What does poverty mean to the poor? What does poverty mean to you? What does poverty mean to God?
We went, seven Compassion sponsors, flush with excitement, filled with the desire to help, hearts ready to connect. We went to Gladys’ modest home to learn about her world. We went with the best of intentions. And then we broke her bed.
Around 40 children were sponsored from the El Sembrador Student Center by Compassion Korea. Our entire staff in Ecuador was enormously thankful to the Lord for such unparalleled blessing.
Roberto was born with Down’s syndrome. The other children at the Child Development Center embraced him without hesitation, but it was evident that Roberto required skilled assistance.
When Jenny became an adolescent, she faced early motherhood, conceiving her first child before she was 15. Inexperienced as a mother — and emotionally and financially unstable -– she sought refuge in alcohol.
German moved completely away from God, but God did not draw away from him. One day, when German was 19, things dramatically changed.
Erick is a very special child who enjoys participating in every activity at the San Pablo Apostol Student Center. There are some things he can do and others that are are more complicated for him, but nothing keeps him from trying.
Trust in the Lord with all your heart and do not lean on your own understanding. In all your ways acknowledge Him, and He will make your paths straight.
Silent heroes don’t show off or stand out, and almost never appear in pictures or headlines. These are the genuine heroes, the ones whose hard work makes things happen in the lives of children.
“La Abeja que Recapacitó” or, “The Bee That Thought Things Over” by Carlos Carrera is a fable from Ecuador. How is this fable like the ones you heard growing up?
How do you abandon a child to poverty when you’ve looked right into the begging whites of his eyes?
Jeyson is a 15-year-old living in Ecuador. He’d like to share what a day in his life looks like.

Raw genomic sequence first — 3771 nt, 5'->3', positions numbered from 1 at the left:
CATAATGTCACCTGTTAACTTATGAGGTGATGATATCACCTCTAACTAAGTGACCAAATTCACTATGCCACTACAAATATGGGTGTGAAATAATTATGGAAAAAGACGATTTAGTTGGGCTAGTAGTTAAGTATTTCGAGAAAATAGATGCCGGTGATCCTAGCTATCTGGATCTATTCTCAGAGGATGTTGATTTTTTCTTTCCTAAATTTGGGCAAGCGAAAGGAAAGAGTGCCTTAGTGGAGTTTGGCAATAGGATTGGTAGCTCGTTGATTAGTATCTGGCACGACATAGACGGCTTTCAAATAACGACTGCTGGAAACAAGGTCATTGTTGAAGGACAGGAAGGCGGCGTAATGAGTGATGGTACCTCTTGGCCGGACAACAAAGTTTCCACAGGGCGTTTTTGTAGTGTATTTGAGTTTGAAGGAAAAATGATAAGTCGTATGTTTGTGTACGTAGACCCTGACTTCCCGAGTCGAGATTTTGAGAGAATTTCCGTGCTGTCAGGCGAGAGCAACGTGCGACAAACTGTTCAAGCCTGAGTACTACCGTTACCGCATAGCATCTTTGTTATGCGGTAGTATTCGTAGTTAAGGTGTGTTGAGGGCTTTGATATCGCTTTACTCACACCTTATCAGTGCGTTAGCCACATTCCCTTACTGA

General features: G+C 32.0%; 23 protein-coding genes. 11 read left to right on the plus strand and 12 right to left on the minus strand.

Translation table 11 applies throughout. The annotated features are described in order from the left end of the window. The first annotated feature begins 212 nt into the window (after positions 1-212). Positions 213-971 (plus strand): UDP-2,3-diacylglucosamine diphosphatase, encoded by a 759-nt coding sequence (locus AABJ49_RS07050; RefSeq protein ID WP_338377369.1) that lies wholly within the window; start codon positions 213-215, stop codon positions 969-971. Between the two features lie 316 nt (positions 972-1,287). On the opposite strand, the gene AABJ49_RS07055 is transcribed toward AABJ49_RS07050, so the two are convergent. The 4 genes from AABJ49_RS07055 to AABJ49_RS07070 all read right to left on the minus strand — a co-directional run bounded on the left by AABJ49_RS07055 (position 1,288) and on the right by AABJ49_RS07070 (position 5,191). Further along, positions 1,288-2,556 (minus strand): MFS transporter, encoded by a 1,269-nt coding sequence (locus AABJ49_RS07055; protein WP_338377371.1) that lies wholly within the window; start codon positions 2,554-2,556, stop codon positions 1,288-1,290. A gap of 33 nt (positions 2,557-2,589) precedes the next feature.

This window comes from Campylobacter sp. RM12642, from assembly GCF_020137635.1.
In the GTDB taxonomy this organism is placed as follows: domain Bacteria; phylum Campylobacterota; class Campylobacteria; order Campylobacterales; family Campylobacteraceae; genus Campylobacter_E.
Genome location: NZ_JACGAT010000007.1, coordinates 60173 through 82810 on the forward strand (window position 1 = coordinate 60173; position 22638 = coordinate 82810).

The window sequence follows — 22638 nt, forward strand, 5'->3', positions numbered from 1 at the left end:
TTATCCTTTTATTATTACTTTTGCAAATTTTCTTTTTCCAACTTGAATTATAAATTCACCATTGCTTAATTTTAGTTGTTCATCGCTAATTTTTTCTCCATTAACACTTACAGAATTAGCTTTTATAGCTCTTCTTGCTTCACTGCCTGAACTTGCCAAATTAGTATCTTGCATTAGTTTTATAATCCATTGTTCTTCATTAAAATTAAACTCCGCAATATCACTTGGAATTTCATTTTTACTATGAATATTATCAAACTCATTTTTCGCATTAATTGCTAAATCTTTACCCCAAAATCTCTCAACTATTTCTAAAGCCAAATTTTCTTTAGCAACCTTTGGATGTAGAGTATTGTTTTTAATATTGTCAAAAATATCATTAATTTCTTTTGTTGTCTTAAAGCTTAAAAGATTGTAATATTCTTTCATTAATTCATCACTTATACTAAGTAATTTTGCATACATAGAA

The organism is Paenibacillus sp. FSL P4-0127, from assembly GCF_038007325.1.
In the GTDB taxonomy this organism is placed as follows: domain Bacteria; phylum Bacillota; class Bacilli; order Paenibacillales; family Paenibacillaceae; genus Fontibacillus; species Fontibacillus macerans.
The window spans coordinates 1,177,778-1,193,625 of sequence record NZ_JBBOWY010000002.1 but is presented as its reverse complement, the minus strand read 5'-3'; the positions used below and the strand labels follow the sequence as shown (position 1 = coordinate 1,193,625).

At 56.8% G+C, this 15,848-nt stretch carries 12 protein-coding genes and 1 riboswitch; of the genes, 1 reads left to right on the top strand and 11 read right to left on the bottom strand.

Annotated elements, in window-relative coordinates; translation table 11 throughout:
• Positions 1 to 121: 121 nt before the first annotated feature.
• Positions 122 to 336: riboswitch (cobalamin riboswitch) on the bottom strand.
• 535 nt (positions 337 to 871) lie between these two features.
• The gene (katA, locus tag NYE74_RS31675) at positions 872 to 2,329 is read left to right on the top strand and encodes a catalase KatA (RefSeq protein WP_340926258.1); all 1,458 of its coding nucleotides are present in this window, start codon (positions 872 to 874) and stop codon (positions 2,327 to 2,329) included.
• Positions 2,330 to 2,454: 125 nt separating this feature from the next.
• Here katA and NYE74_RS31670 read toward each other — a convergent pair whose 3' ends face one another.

The most devastating words Sandra remembers ever saying were, “If it wasn’t for the Child Survival Program, I would have killed myself.”
There are hundreds of women’s groups who meet each fall, spring, and summer for bible studies, and with such little extra time and effort, they can take their faith into action, being the hands and feet of Jesus in this world.
Junior was 5 years old when he joined Compassion’s program. Now 17, he faces many pressures and dangers within his community of Portoviejo, Ecuador.
When the water plant in Colta Monjas Alto stopped working, everybody in the community started to drink piped water that wasn’t treated at all. Little by little, the Colta Monjas Alto inhabitants, especially the children, started to get ill.
In A Place At The Table, author Chris Seay proposes that we spend 40 days in a fast with a unique twist: eat what our sponsored child eats. And in the process, recapture gratitude and a sense of solidarity with the poor.
A boy becomes a man when he understands and consistently demonstrates through humble surrender to God that the Lord’s strength abounds in human frailty.
George was teaching the bible and some people came and poured gasoline on him. He kept preaching. They told him to stop or they would light a match. He kept preaching.
Poverty is overwhelming, frightening and debilitating, but not invincible. Poverty is a termite eating away at a child’s heart, mind and self-esteem. And poverty is a liar.
Barring something totally unexpected, Sophie will never witness the harvest of the seeds she planted in Ecuador. But, she is no less invested in the outcome just because she may not see it in person.
From Nov. 8 to Nov. 12, 2011 you will get a glimpse of what it is like to live in Ecuador courtesy of our Compassion Bloggers.
We began our ministry in Ecuador in 1974, with the Child Sponsorship Program. In 2002, we started the Leadership Development Program and in 2006, the Child Survival Program.
What happens to a sponsored child when the sponsor passes? Do they go back on the waiting list? How is that child taken care of?
The Damasco Student Center has given Karen the opportunity to make a good friend thousands of miles away — her sponsor, Kyoung. Every letter from Kyoung is a valuable treasure to Karen containing messages of hope, encouragement and love.